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Details

  • Price $48 on shadows.jp
  • Material Tin
  • Dimensions 5.76 by 3.07 inches / 136 mm by 76 mm (height by diameter)
  • Handmade in Japan

Overview

Finally, the time has come for me to review… my own product. Yes, that's right. This is my product, designed and produced by me.

In the past months, I've been writing review after review of products, some good and some bad. And at that time, I've been developing an itch of my own.

There are plenty of amazing products on the market, some have great style, while others have wild (sometimes tacky) features, but many of them lack that little something I look for when I buy a product. It's the little magic touch that's hard to describe. Few brands from the US have that special something that sets them apart, my all-time favorite Outlier being one of them.

I've never quite been able to put that “thing” into words. Until I started thinking of what would it be like if I produced my own product.

Defining my Tastes

A few years ago, I read a book called “In Praise of Shadows” by Jun'ichirĊ Tanizaki, a deep book which talks about Japanese ancient aesthetics. The theme can be imagined from this example; the western aesthetics enjoy things of brilliance, like well-polished silverware, the Japanese only begin to enjoy something after the luster has started wearing off, something they patiently wait for.

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While I'm not Japanese, I've been in Japan for the past five years as a designer, designing for the Japanese audience. Before coming to Japan, I was enamored by the beauty of places like the Rock Gardens at Ryoanji Temple in Kyoto and the wabi-sabi present in tea ceremonies.

But after living here, I found that while most Japanese appreciate these sensibilities, those who would invest money in good design are far and a few. Even among fellow Japanese designers, it's hard to find those that truly represent the sensibility and can translate it into product design.

Those who have succeeded would go on to become legends, like my favorite architect Ando Tadao or MUJI's Kenya Hara. And those are the designs that become well-known across the world.

While I wouldn't say I represent Japanese aesthetics, I would say a potent mix of Singaporean practicality, made-in-US quality, and Japanese aesthetics influences me.

The combination of all these factors and the yearning to create something to call my own, in my own style, led to my first product, the “Canister”.

Once again, I have to drop a big disclaimer. This is my product and I stand to profit from your purchase. But, at the same time, I'm challenging myself to be as honest as possible with this review. No product is perfect, and this review is also a chance for me to reflect on those imperfections.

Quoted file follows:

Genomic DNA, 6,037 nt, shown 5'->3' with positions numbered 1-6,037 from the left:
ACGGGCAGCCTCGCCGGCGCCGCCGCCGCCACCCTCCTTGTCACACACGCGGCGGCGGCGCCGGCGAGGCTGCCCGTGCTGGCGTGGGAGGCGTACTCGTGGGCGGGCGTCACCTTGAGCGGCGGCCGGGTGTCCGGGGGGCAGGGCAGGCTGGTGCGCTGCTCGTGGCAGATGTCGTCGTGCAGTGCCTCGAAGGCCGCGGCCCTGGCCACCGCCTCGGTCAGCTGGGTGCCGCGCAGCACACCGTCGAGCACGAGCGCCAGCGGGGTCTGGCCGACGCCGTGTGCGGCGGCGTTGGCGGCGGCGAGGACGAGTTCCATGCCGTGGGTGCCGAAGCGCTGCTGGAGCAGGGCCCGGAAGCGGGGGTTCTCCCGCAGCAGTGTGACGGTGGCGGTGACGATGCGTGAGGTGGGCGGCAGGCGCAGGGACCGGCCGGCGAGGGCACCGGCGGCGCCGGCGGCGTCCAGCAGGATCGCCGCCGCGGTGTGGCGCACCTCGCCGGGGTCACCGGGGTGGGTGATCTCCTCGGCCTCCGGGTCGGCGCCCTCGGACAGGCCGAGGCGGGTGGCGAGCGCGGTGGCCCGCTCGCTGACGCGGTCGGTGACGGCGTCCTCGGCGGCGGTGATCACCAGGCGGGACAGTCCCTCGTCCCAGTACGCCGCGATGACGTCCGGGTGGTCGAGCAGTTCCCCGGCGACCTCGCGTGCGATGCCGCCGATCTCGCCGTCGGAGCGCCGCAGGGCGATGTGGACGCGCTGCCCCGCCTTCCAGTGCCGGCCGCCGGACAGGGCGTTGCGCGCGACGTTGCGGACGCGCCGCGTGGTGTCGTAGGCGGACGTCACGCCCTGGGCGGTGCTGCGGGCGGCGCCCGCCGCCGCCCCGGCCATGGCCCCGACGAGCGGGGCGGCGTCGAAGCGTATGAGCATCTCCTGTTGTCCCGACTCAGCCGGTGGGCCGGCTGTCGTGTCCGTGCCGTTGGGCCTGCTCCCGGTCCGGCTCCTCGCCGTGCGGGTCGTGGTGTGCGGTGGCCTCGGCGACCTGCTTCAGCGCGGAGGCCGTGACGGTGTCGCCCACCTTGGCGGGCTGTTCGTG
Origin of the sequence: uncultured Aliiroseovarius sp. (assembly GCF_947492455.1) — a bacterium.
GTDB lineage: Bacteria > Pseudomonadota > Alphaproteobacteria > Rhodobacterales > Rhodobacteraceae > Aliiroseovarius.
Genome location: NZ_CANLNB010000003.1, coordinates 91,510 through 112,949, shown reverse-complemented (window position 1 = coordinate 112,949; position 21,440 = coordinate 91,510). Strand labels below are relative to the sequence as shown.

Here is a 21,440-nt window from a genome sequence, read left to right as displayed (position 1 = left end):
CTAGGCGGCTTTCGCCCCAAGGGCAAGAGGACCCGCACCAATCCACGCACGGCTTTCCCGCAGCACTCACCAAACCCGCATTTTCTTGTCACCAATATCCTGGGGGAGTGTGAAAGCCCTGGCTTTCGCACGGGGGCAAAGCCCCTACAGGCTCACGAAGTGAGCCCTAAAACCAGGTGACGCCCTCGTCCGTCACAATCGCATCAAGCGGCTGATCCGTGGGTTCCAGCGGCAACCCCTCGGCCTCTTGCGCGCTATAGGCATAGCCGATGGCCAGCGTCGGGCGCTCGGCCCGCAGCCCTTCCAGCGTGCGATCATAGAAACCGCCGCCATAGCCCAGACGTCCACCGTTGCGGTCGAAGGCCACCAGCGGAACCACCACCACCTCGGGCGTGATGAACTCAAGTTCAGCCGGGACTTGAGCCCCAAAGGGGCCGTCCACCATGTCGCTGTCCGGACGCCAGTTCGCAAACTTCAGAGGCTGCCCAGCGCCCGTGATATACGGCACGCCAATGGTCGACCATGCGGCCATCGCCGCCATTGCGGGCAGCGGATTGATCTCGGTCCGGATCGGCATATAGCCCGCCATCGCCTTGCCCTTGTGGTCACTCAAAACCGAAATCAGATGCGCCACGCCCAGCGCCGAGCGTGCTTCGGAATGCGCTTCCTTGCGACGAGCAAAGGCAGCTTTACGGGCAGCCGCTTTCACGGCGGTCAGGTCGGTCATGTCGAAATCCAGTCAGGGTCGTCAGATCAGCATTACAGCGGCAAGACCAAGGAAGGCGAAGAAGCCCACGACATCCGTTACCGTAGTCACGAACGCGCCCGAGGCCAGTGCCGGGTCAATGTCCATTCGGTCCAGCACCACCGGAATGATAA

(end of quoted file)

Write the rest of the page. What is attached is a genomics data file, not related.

Style

“We do not dislike everything that shines, but we do prefer a pensive luster to a shallow brilliance”

The Canister is painted a matte black, there is a quiet gleam, but one of solitude rather than attention. As you must know, I like black. Everything reviewed on this website is black. While this might seem like the obvious reason for my first product to be black, there is also a practical one. It's that the coat of paint that prevents the tin from tarnishing.

I designed a thing.
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I found a 100 year old company that would create these heirloom quality canisters for me. They are handmade and will keep your tea leaves, coffee beans or anything that you need dry for years to come.

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The unpainted color is silver, the color of the tin. While tin does develop a nice patina as it ages, it immediately grabs the attention of the room. This is something that I wanted to avoid. One of Dieter Ram's principles of Good Design is that Good design is unobtrusive, which is often the most tempting one to break as brands plaster their logos all over the products you pay for, trying to advertise even on things you own. This is also why Outlier is one of my favorite brands.

I've always thought your products should work “in the shadows”, instead of taking away all the attention. This is also why there aren't any logos or markings whatsoever on the Canister. I'm still not sure if some kind of logo might be needed in the future for authentication purposes but I will worry about that when the time comes.

Over the years, probably decades, that paint is likely to wear off with your hands polishing it with each touch, slowly revealing the tin layer underneath which will then slowly discolor to black. I feel like this will be a story to tell when you hand this down to the next generation.